White noise is one of the most common sounds used in music production. It’s an even mix of all audible frequencies, but we often perceive it as being high-frequency due to our sensitive hearing. It produces a flat "shhh” sound that, on its own, can be unnaturally bright and unpleasant.
It’s true capacity is revealed with the help of DAW filters and effects. In this article, I’ll show you how to combine these three elements to produce both functional and experimental sounds.
Do your drops neep more oomph? Build soaring, epic rises from white noise in your DAW. In Ableton, the simplest way to do this is with Operator. Drag it onto a MIDI track, change the oscillator to white noise, and loop a single note. It doesn’t matter where you draw in or play the note, white noise will sound the same across the entire keyboard. It has no defined pitch.
Then, draw out or record frequency automation that slowly opens up over a few seconds. This will manually add pitch to the white noise and create a classic rising effect.
Now, with a white noise layer.
White noise adds a warm, relaxing character to the synth. If you want more activity, add an arpeggiator. This will sequence the white noise in a pattern you can tweak in real-time. I recorded rate and distance automation on the arp, producing a creaking sound. It lends a cinematic quality.
I like to follow a “what happens when I do this?” approach to music production. I can get great results from this approach using VocalSynth. It’s a wild synthesizer-based effects rack for vocals, but it works just as well with non-vocal content.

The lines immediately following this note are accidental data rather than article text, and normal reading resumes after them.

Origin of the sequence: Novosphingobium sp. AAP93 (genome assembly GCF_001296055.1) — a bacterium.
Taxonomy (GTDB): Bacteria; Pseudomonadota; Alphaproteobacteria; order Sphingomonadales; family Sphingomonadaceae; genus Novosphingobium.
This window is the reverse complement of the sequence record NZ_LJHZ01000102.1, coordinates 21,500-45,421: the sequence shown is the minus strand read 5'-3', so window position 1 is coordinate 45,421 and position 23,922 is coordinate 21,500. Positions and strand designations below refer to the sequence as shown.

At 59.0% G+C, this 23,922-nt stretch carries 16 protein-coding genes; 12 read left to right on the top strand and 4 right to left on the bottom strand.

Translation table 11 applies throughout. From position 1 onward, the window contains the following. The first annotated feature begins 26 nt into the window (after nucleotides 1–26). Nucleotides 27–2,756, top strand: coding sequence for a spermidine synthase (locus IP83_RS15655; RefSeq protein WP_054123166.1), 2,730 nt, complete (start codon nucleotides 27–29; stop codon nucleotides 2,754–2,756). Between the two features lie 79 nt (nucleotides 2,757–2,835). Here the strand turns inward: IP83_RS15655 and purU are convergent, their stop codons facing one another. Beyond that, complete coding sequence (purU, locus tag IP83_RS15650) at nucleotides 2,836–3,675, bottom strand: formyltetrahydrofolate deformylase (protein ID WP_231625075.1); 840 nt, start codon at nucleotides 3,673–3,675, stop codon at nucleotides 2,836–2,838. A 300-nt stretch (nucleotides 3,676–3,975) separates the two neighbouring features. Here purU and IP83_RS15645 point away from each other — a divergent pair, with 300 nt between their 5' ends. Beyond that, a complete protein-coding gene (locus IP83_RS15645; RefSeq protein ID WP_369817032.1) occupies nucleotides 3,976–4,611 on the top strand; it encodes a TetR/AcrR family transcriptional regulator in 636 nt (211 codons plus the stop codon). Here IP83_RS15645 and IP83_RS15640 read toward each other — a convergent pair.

So, add an instance of VocalSynth to the white noise and listen to the new textures that are brought out. VocalSynth succeeds at enhancing high end frequencies so they sound detailed and expressive. This works swimmingly with white noise.
The malleability of white noise allows you to craft soundscapes and ambience that enhance your music.
The white noise-filter-effects relationship is perhaps most exciting when white noise is used as a percussive element.
In your DAW, program a sequence that triggers a short white noise sample. Choose a few basic effects and drag them onto the track too. While the sequence plays, experiment with the effects parameters, ADSR controls, filter frequency and resonance. Settle on a sound you like and record automation.
There’s no set way to do this, but the general idea is to create an evolving sound. Here, I also added Trash 2 for grit. White noise gets crispy when it’s run through distortion.
White noise is a versatile production tool that can be used at multiple steps of the music creation process. Filters and basic effects are all you need make white noise really pop. It’s all about where your imagination takes you. The three tricks I showed you—buildups, ambient sound design, and programmed beats—are just the start.